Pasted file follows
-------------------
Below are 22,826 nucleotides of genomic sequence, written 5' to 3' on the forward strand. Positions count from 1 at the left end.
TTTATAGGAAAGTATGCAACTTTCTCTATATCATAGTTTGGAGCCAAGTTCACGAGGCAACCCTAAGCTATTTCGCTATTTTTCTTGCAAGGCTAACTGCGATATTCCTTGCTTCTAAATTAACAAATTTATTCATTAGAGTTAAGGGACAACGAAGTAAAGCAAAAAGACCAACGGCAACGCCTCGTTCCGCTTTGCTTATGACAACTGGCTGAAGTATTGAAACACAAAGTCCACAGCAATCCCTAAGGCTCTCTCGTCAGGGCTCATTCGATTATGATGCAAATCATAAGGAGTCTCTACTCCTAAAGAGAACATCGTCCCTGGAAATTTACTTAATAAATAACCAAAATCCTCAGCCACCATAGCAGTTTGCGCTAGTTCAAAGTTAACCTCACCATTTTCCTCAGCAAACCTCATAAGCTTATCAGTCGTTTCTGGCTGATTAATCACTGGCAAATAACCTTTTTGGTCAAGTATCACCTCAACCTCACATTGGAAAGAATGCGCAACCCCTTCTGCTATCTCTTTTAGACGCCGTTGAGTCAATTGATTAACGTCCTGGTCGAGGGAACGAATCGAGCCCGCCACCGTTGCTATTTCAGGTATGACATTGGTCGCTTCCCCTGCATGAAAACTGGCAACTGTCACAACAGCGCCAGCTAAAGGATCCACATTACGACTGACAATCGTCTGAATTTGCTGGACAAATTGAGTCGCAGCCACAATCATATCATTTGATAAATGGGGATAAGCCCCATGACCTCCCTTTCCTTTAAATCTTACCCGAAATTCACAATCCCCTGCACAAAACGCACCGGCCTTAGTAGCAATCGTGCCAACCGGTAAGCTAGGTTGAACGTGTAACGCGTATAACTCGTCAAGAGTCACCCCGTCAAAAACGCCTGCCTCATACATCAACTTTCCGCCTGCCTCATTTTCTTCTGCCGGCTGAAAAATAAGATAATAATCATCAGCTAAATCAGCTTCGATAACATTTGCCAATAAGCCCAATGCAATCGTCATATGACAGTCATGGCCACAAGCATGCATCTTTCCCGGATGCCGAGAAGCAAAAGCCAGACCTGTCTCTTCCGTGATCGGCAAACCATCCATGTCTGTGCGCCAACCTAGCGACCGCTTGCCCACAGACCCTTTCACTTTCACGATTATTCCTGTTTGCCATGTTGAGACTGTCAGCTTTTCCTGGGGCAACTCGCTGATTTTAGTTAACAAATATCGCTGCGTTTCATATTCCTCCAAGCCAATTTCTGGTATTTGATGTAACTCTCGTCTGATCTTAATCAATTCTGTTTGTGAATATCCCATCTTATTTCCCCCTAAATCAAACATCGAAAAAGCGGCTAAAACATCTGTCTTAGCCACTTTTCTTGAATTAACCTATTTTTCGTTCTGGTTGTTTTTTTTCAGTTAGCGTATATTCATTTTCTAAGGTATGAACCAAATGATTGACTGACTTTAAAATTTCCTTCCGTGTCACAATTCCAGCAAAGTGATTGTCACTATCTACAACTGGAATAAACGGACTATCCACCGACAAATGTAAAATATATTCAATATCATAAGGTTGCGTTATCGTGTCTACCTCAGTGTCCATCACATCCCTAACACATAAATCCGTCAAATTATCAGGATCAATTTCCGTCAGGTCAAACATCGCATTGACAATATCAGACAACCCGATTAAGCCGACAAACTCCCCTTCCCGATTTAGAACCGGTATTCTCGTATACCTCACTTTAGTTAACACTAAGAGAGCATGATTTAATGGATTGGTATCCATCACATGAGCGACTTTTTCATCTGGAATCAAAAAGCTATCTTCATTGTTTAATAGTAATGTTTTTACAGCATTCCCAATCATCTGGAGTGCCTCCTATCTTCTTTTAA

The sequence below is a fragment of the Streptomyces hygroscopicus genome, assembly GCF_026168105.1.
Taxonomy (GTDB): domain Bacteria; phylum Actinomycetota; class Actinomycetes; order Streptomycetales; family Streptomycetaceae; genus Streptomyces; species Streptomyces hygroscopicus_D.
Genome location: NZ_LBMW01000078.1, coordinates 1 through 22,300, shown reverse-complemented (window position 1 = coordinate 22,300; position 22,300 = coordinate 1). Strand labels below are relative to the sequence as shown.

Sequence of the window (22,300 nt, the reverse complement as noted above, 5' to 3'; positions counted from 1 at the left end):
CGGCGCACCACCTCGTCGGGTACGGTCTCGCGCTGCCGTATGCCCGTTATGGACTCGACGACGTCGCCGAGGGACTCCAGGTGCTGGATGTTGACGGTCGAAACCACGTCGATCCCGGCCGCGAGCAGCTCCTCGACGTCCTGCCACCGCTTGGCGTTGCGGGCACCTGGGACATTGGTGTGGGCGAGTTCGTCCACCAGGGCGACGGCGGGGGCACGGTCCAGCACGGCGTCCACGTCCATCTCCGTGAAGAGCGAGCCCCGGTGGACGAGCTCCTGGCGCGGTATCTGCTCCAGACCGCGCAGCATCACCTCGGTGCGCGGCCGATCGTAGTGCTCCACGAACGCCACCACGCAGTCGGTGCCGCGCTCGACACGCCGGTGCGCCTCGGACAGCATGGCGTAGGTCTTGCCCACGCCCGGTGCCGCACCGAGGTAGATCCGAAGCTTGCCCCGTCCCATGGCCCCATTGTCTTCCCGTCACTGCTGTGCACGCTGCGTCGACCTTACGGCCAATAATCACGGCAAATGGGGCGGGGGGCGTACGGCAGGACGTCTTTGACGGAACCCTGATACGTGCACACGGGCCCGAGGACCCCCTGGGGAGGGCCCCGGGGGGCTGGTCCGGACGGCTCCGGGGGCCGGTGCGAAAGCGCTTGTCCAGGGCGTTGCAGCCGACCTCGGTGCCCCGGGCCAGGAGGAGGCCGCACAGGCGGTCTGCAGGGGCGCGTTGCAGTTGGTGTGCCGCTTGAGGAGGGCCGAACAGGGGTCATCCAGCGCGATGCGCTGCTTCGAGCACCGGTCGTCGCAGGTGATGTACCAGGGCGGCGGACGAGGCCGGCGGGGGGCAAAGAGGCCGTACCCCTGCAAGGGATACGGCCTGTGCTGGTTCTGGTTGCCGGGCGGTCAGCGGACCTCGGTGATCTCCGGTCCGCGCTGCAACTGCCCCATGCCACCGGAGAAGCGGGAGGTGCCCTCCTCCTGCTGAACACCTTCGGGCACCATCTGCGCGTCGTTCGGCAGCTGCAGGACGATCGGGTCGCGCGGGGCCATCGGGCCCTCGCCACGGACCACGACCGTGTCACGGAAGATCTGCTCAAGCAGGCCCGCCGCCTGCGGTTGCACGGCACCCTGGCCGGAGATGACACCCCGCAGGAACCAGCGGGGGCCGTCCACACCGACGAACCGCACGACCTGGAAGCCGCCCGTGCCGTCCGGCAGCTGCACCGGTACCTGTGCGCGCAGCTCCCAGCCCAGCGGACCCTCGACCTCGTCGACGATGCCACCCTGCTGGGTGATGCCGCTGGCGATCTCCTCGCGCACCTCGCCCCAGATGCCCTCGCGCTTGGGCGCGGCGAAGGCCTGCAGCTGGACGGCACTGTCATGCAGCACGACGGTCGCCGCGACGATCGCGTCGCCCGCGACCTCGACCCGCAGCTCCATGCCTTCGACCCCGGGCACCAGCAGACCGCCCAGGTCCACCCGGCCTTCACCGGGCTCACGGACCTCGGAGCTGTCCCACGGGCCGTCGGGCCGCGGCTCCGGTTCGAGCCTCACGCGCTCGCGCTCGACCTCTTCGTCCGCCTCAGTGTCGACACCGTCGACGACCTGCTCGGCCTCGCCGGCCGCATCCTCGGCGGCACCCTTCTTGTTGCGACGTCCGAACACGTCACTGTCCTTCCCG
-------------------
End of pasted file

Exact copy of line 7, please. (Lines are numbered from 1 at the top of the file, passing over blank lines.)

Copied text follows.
CGGCGCACCACCTCGTCGGGTACGGTCTCGCGCTGCCGTATGCCCGTTATGGACTCGACGACGTCGCCGAGGGACTCCAGGTGCTGGATGTTGACGGTCGAAACCACGTCGATCCCGGCCGCGAGCAGCTCCTCGACGTCCTGCCACCGCTTGGCGTTGCGGGCACCTGGGACATTGGTGTGGGCGAGTTCGTCCACCAGGGCGACGGCGGGGGCACGGTCCAGCACGGCGTCCACGTCCATCTCCGTGAAGAGCGAGCCCCGGTGGACGAGCTCCTGGCGCGGTATCTGCTCCAGACCGCGCAGCATCACCTCGGTGCGCGGCCGATCGTAGTGCTCCACGAACGCCACCACGCAGTCGGTGCCGCGCTCGACACGCCGGTGCGCCTCGGACAGCATGGCGTAGGTCTTGCCCACGCCCGGTGCCGCACCGAGGTAGATCCGAAGCTTGCCCCGTCCCATGGCCCCATTGTCTTCCCGTCACTGCTGTGCACGCTGCGTCGACCTTACGGCCAATAATCACGGCAAATGGGGCGGGGGGCGTACGGCAGGACGTCTTTGACGGAACCCTGATACGTGCACACGGGCCCGAGGACCCCCTGGGGAGGGCCCCGGGGGGCTGGTCCGGACGGCTCCGGGGGCCGGTGCGAAAGCGCTTGTCCAGGGCGTTGCAGCCGACCTCGGTGCCCCGGGCCAGGAGGAGGCCGCACAGGCGGTCTGCAGGGGCGCGTTGCAGTTGGTGTGCCGCTTGAGGAGGGCCGAACAGGGGTCATCCAGCGCGATGCGCTGCTTCGAGCACCGGTCGTCGCAGGTGATGTACCAGGGCGGCGGACGAGGCCGGCGGGGGGCAAAGAGGCCGTACCCCTGCAAGGGATACGGCCTGTGCTGGTTCTGGTTGCCGGGCGGTCAGCGGACCTCGGTGATCTCCGGTCCGCGCTGCAACTGCCCCATGCCACCGGAGAAGCGGGAGGTGCCCTCCTCCTGCTGAACACCTTCGGGCACCATCTGCGCGTCGTTCGGCAGCTGCAGGACGATCGGGTCGCGCGGGGCCATCGGGCCCTCGCCACGGACCACGACCGTGTCACGGAAGATCTGCTCAAGCAGGCCCGCCGCCTGCGGTTGCACGGCACCCTGGCCGGAGATGACACCCCGCAGGAACCAGCGGGGGCCGTCCACACCGACGAACCGCACGACCTGGAAGCCGCCCGTGCCGTCCGGCAGCTGCACCGGTACCTGTGCGCGCAGCTCCCAGCCCAGCGGACCCTCGACCTCGTCGACGATGCCACCCTGCTGGGTGATGCCGCTGGCGATCTCCTCGCGCACCTCGCCCCAGATGCCCTCGCGCTTGGGCGCGGCGAAGGCCTGCAGCTGGACGGCACTGTCATGCAGCACGACGGTCGCCGCGACGATCGCGTCGCCCGCGACCTCGACCCGCAGCTCCATGCCTTCGACCCCGGGCACCAGCAGACCGCCCAGGTCCACCCGGCCTTCACCGGGCTCACGGACCTCGGAGCTGTCCCACGGGCCGTCGGGCCGCGGCTCCGGTTCGAGCCTCACGCGCTCGCGCTCGACCTCTTCGTCCGCCTCAGTGTCGACACCGTCGACGACCTGCTCGGCCTCGCCGGCCGCATCCTCGGCGGCACCCTTCTTGTTGCGACGTCCGAACACGTCACTGTCCTTCCCG